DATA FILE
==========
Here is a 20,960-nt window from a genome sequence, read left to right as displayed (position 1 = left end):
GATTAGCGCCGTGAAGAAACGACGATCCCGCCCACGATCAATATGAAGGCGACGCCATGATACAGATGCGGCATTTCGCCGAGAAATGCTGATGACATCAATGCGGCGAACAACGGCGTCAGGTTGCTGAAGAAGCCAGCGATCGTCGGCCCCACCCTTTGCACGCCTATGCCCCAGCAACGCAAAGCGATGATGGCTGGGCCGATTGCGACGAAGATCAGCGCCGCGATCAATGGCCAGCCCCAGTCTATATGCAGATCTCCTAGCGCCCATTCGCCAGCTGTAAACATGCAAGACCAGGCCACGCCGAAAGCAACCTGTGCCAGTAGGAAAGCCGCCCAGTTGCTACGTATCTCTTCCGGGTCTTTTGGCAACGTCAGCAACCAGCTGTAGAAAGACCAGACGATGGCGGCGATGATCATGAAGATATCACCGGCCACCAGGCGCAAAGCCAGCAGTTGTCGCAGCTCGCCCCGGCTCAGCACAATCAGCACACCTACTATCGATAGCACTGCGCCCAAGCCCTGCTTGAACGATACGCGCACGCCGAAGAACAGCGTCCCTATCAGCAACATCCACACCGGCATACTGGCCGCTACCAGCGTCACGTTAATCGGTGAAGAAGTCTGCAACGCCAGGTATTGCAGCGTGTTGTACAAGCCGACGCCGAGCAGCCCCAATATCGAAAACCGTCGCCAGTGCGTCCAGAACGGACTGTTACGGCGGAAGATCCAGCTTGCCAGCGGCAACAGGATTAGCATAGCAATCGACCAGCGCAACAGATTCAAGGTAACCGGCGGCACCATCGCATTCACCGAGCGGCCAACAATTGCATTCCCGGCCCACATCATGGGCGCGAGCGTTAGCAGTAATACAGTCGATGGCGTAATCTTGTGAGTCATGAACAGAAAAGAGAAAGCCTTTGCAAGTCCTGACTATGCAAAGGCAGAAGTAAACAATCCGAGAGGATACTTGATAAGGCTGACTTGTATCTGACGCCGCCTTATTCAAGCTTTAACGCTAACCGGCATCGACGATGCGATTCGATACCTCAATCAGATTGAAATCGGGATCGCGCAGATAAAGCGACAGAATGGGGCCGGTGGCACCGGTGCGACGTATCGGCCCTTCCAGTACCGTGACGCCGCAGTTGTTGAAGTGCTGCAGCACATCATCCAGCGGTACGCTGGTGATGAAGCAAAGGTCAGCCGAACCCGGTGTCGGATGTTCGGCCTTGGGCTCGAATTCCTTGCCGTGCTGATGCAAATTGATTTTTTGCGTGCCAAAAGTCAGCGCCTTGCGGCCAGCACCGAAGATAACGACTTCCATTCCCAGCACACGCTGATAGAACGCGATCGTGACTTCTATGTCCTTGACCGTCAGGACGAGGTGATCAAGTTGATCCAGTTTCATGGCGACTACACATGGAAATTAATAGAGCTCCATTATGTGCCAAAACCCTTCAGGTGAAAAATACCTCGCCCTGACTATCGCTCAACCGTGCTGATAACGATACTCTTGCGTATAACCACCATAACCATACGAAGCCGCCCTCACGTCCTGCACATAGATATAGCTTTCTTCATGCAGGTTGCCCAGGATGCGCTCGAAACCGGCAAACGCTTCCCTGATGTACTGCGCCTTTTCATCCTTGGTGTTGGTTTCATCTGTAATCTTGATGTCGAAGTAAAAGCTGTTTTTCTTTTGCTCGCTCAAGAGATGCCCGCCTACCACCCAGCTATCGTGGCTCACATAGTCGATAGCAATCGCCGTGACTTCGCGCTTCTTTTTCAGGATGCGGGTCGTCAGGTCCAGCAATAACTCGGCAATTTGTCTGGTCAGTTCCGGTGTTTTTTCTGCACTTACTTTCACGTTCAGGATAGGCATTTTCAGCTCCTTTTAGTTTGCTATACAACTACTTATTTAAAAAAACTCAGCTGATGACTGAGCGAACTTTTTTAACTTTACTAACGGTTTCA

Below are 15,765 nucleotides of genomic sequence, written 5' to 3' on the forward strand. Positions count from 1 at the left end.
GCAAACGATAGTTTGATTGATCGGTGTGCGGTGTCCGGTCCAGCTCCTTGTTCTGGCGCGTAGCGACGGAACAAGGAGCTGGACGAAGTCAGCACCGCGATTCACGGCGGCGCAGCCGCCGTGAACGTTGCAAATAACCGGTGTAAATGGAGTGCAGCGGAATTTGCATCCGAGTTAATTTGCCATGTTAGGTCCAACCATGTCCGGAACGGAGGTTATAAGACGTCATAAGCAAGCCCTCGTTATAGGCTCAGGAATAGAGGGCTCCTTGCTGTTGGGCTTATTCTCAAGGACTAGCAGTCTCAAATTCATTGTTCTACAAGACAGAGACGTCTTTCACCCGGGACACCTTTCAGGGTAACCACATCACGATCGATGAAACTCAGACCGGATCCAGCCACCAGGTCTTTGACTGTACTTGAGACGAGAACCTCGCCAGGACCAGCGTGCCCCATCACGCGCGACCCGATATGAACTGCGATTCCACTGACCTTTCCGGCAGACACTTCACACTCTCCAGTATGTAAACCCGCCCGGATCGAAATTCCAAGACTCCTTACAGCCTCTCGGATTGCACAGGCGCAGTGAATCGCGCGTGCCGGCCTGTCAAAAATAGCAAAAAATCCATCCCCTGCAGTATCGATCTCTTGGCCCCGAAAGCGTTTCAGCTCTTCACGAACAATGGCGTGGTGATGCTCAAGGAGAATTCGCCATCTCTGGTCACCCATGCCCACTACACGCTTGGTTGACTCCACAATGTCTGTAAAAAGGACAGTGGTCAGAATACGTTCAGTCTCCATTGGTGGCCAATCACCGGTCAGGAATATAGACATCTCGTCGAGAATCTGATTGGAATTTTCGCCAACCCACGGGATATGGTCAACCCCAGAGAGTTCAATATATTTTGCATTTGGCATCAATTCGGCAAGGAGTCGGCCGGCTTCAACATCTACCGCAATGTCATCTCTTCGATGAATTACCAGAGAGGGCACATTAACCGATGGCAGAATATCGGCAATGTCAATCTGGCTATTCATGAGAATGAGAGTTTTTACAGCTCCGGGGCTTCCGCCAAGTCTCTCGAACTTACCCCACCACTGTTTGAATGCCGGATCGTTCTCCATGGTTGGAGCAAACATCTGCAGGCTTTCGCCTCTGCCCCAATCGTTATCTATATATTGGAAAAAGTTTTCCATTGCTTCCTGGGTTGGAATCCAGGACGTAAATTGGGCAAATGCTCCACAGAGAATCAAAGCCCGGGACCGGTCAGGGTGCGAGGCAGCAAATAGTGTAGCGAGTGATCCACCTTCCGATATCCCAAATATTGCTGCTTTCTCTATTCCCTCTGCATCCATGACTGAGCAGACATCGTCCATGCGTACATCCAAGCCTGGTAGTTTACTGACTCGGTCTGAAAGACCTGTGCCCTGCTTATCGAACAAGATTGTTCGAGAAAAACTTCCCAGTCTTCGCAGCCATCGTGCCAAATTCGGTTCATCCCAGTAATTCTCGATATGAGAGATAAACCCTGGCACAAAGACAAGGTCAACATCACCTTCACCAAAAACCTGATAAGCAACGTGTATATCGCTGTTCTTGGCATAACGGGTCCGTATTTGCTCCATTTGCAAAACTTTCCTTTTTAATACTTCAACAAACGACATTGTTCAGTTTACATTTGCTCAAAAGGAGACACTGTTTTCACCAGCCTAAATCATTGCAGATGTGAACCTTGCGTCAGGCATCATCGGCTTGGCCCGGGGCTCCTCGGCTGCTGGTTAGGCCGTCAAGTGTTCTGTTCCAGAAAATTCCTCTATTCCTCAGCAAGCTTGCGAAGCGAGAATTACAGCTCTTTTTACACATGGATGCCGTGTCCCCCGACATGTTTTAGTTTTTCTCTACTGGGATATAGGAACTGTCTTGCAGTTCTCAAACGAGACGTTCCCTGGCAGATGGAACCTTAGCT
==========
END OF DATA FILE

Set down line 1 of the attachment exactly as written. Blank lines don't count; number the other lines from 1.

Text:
Here is a 20,960-nt window from a genome sequence, read left to right as displayed (position 1 = left end):